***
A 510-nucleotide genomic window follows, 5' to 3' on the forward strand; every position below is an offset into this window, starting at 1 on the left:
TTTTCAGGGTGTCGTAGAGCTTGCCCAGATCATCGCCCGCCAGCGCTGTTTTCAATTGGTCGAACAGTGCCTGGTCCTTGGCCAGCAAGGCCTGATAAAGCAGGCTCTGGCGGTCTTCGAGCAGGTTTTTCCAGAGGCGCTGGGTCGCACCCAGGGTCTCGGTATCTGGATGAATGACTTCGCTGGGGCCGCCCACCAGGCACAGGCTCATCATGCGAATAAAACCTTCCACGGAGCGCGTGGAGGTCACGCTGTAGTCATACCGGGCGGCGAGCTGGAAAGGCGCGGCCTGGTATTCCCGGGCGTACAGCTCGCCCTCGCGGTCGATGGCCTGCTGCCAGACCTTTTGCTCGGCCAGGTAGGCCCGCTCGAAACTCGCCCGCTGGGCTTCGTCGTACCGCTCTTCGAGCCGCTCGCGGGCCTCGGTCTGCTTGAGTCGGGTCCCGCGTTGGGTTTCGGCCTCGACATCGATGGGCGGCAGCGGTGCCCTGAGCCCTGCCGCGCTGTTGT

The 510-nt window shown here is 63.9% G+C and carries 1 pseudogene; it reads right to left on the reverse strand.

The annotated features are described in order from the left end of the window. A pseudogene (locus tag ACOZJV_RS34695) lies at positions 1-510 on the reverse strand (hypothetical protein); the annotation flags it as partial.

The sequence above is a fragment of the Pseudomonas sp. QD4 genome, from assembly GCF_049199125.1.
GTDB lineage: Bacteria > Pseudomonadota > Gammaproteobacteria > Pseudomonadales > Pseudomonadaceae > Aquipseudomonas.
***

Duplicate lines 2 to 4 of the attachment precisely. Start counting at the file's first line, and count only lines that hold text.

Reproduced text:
TTTTCAGGGTGTCGTAGAGCTTGCCCAGATCATCGCCCGCCAGCGCTGTTTTCAATTGGTCGAACAGTGCCTGGTCCTTGGCCAGCAAGGCCTGATAAAGCAGGCTCTGGCGGTCTTCGAGCAGGTTTTTCCAGAGGCGCTGGGTCGCACCCAGGGTCTCGGTATCTGGATGAATGACTTCGCTGGGGCCGCCCACCAGGCACAGGCTCATCATGCGAATAAAACCTTCCACGGAGCGCGTGGAGGTCACGCTGTAGTCATACCGGGCGGCGAGCTGGAAAGGCGCGGCCTGGTATTCCCGGGCGTACAGCTCGCCCTCGCGGTCGATGGCCTGCTGCCAGACCTTTTGCTCGGCCAGGTAGGCCCGCTCGAAACTCGCCCGCTGGGCTTCGTCGTACCGCTCTTCGAGCCGCTCGCGGGCCTCGGTCTGCTTGAGTCGGGTCCCGCGTTGGGTTTCGGCCTCGACATCGATGGGCGGCAGCGGTGCCCTGAGCCCTGCCGCGCTGTTGT

The 510-nt window shown here is 63.9% G+C and carries 1 pseudogene; it reads right to left on the reverse strand.

The annotated features are described in order from the left end of the window. A pseudogene (locus tag ACOZJV_RS34695) lies at positions 1-510 on the reverse strand (hypothetical protein); the annotation flags it as partial.